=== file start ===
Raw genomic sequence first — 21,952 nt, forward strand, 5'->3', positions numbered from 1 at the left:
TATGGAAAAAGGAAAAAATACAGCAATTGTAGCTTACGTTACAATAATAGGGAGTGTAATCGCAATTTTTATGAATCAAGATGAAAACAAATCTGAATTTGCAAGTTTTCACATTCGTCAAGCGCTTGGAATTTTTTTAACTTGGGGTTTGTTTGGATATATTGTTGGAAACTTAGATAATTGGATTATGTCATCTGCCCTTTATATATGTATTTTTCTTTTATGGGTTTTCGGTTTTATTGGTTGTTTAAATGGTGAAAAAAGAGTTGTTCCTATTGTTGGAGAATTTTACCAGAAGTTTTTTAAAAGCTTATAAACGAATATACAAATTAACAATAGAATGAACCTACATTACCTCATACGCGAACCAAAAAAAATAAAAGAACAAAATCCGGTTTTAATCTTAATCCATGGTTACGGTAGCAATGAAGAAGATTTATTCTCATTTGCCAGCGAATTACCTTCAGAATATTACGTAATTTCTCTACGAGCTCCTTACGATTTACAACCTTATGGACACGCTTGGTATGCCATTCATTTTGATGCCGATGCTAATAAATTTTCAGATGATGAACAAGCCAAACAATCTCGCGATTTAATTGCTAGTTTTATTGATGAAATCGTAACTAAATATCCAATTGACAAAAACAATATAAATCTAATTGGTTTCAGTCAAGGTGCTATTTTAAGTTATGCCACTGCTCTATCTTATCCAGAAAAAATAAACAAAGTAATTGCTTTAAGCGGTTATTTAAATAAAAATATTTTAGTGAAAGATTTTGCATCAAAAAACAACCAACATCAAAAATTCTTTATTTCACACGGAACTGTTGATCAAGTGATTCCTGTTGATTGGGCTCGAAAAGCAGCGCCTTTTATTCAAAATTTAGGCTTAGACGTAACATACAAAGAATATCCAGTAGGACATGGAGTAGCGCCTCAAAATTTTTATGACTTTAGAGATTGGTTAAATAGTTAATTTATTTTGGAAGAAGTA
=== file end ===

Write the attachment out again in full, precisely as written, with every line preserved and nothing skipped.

Raw genomic sequence first — 21,952 nt, forward strand, 5'->3', positions numbered from 1 at the left:
TATGGAAAAAGGAAAAAATACAGCAATTGTAGCTTACGTTACAATAATAGGGAGTGTAATCGCAATTTTTATGAATCAAGATGAAAACAAATCTGAATTTGCAAGTTTTCACATTCGTCAAGCGCTTGGAATTTTTTTAACTTGGGGTTTGTTTGGATATATTGTTGGAAACTTAGATAATTGGATTATGTCATCTGCCCTTTATATATGTATTTTTCTTTTATGGGTTTTCGGTTTTATTGGTTGTTTAAATGGTGAAAAAAGAGTTGTTCCTATTGTTGGAGAATTTTACCAGAAGTTTTTTAAAAGCTTATAAACGAATATACAAATTAACAATAGAATGAACCTACATTACCTCATACGCGAACCAAAAAAAATAAAAGAACAAAATCCGGTTTTAATCTTAATCCATGGTTACGGTAGCAATGAAGAAGATTTATTCTCATTTGCCAGCGAATTACCTTCAGAATATTACGTAATTTCTCTACGAGCTCCTTACGATTTACAACCTTATGGACACGCTTGGTATGCCATTCATTTTGATGCCGATGCTAATAAATTTTCAGATGATGAACAAGCCAAACAATCTCGCGATTTAATTGCTAGTTTTATTGATGAAATCGTAACTAAATATCCAATTGACAAAAACAATATAAATCTAATTGGTTTCAGTCAAGGTGCTATTTTAAGTTATGCCACTGCTCTATCTTATCCAGAAAAAATAAACAAAGTAATTGCTTTAAGCGGTTATTTAAATAAAAATATTTTAGTGAAAGATTTTGCATCAAAAAACAACCAACATCAAAAATTCTTTATTTCACACGGAACTGTTGATCAAGTGATTCCTGTTGATTGGGCTCGAAAAGCAGCGCCTTTTATTCAAAATTTAGGCTTAGACGTAACATACAAAGAATATCCAGTAGGACATGGAGTAGCGCCTCAAAATTTTTATGACTTTAGAGATTGGTTAAATAGTTAATTTATTTTGGAAGAAGTA